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SANCHEZ: "We love Michael Vick." Atlanta now crowds of Falcon fans cheering on Michael Vick. But wait a minute, he doesn't play for Atlanta. He plays for the Philadelphia Eagles, who were playing against the Falcons. The Eagles crushed the Falcons and then sent Vick in to do some mop-up, and boy did he.
Vick's fans say they like him and make no apologies for cheering him on. Vick's detractors say those aren't real Falcon fans.
Either way, Vick is again the talk of the town in Atlanta today.
SANCHEZ: All right. Here's a couple of serious questions that I think the American people want to know the answers to. Where is Mullah Omar? Where's Zawahiri? Where is Osama bin Laden?
SANCHEZ: Welcome back.
I want to tell you now about what we're going to be doing for you tomorrow. This is important. It maybe a little bit too gruesome for some of you. You may want to look away.
This involves livestock, pigs specifically. Those are what you call downer pigs, by the way. Not healthy enough to stand on their own, not too sick though to go to the slaughterhouse and end up in your grocery store.
Tomorrow, a CNN exclusive that we're going to bring you right here. We're going to look at how these pigs are permitted to stay in the food chain. It may trouble some of you, but it's also important to know, since it's something that your loved ones may very well be eating.
All right. That's for tomorrow. Let's talk about today.
Octavia Nasr is joining me now. You notice she's always been one of my favorites. And you also know that she is for us here at CNN, a prized person. She's our senior editor of, what, Middle Eastern affairs? Is that what we call it?
OCTAVIA NASR, SR. EDITOR, MIDEAST AFFAIRS: It sounds good.
SANCHEZ: It seems like we have different titles for everybody over here.
The important part is you know the region, you know what's going on. And a lot of people -- now that we learned today that the first 1,500 troops are going to be heading to Afghanistan.
As Americans, are you guys with me over there? Don't you want to know what's the situation on the ground? What are we getting ready to see?
And you know what I want to know? I'm serious. You know what I want to know? Where is Ayman al-Zawahiri? Where is Mullah Omar? Where is Osama bin Laden? Because that's the reason we went to war to begin with.
So, let's start there -- bin Laden.
NASR: And, of course, if I knew where they were, you'll be the first one to know.
SANCHEZ: No. I know we don't know...
NASR: Right. SANCHEZ: But maybe I asked that somewhat rhetorically in that, we should at least know. First of all, we should have either killed them or imprisoned them when we went to war. But all three of them are out there talking about us every day, and frankly, I believe most people watching us right are troubled by that.
NASR: Many people are troubled by that. They ask the question all the time? Where are they? Why aren't they captured? Why aren't they killed?
This week, actually, we're marking a very important anniversary, the Tora Bora anniversary. That's as close as the U.S. got to nabbing Osama bin Laden. He even talked about it. He left a will, saying that it's over, that he's done with, and he wants to die as a martyr. And yet since then, he's been on the run.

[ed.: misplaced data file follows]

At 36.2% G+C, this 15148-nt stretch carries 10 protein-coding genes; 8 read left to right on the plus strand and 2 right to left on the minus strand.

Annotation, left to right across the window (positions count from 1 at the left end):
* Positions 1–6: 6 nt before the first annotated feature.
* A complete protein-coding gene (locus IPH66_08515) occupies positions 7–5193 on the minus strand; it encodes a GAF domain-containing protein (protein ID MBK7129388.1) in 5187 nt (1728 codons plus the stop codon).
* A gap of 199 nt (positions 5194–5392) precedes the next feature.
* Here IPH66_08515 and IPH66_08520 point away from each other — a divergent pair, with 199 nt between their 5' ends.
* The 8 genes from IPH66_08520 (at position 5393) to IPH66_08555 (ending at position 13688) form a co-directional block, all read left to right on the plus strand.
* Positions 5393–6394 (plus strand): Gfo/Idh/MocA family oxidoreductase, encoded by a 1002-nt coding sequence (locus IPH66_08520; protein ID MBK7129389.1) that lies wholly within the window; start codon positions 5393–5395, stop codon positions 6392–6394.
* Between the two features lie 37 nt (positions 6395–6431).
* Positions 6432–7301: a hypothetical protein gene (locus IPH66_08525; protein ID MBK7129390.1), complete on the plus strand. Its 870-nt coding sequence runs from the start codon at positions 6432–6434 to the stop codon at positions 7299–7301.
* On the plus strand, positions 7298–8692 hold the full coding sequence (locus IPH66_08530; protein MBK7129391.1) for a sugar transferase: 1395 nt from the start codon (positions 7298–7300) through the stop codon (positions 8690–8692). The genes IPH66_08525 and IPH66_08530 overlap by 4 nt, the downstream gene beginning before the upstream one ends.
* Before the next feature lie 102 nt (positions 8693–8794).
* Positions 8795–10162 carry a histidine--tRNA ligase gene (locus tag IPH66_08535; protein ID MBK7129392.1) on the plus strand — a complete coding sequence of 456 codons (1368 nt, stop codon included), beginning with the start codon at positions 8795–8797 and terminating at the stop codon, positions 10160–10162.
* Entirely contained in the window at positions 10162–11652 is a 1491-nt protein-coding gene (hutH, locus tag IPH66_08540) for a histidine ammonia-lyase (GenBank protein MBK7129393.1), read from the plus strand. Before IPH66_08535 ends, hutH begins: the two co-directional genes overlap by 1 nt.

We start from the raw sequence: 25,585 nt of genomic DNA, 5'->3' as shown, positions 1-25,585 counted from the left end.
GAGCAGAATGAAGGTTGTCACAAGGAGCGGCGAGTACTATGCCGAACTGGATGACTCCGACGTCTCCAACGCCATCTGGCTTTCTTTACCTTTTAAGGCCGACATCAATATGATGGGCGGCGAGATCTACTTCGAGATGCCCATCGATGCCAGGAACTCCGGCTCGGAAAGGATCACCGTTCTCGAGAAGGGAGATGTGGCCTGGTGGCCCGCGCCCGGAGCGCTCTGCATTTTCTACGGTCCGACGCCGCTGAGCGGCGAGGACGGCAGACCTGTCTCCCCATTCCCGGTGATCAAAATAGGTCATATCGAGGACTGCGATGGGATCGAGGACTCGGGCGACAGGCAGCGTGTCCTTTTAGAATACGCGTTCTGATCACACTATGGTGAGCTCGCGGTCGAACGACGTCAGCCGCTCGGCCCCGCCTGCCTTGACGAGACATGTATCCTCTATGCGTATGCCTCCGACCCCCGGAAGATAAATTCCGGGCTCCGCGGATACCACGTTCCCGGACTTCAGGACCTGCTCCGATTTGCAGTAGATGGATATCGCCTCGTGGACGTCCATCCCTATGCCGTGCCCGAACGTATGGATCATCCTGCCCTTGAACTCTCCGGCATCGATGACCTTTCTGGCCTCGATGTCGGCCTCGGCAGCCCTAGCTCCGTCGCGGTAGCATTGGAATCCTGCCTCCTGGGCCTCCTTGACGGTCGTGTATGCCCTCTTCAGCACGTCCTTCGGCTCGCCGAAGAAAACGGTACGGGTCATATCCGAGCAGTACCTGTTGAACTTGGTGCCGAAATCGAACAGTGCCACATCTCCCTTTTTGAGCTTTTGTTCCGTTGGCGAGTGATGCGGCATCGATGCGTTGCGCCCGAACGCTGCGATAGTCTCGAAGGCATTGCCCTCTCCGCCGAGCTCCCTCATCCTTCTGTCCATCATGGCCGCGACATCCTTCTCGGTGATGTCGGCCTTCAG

How do we know he's on the run? He sends messages. He posts messages.
SANCHEZ: Let me just stop you real quick because I want to get through as much of this as possible. Let's start with Osama bin Laden. The BBC reported last week that they had sources who said that he was in part of Afghanistan, not Pakistan -- Afghanistan -- which would be contrary to everything else that we've been hearing.
Do you buy that report? I mean, is it legitimate?
NASR: The problem is, it is legitimate, but all intelligence is pointing to that region. But when you think about the region, Rick, anyone should get a map right now and take a look at that region. This is a rugged, no-man's-land. This is a region where it's hard to say this is Pakistan, this is Afghanistan. This is a place why Osama bin Laden can hide in those regions.
But then there are other rugged regions. On the border with China, for example. Some intelligence is saying, you know, this is where he is, and this is a place where a human can't get there, you can only get there on the back of a donkey. And this is why it's so hard to get them if this is where they're hiding.
SANCHEZ: But the frustrating part is it's not just him, it's Mullah Omar. It's Dr. Ayman Zawahiri. He's the guy who started the Muslim Brotherhood. The Muslim Brotherhood was really the precursor to al Qaeda.
It seems like we never got a handle on those guys. Do we know where any of those two fellows are?
NASR: No one knows where they were.
SANCHEZ: Mullah Omar, by the way, for the viewers who don't know, he's the guy who started the Taliban movement in Afghanistan and made it -- he's essentially the leader of the country we attacked. NASR: Absolutely. He is the leader of the Taliban and he seems to be able to send out messages, you know, to his supporters. And, of course, the Taliban are making a resurgence in Afghanistan. They're able to attack.
SANCHEZ: So, is he still in Pakistan with, we presume, somewhere with Osama bin Laden? And so is Zawahiri?
NASR: Well, here's...
SANCHEZ: Separate caves or same caves?
NASR: I think they're in separate caves.
SANCHEZ: I'm very facetious, of course, but it doesn't...
NASR: No. But I'll you why I believe and many experts who follow al Qaeda and Taliban believe that they're separate. We look at their messages. The messages that we're receiving from them...
SANCHEZ: Nine seconds.
NASR: ... are different.
SANCHEZ: Let me hold you. Let me hold you on the message because I've got to go to Wolf and he gets mad when I go to him too late.
It's his show. Wolf Blitzer in "THE SITUATION ROOM" as you see him on "Saturday Night Live." Here's Wolf.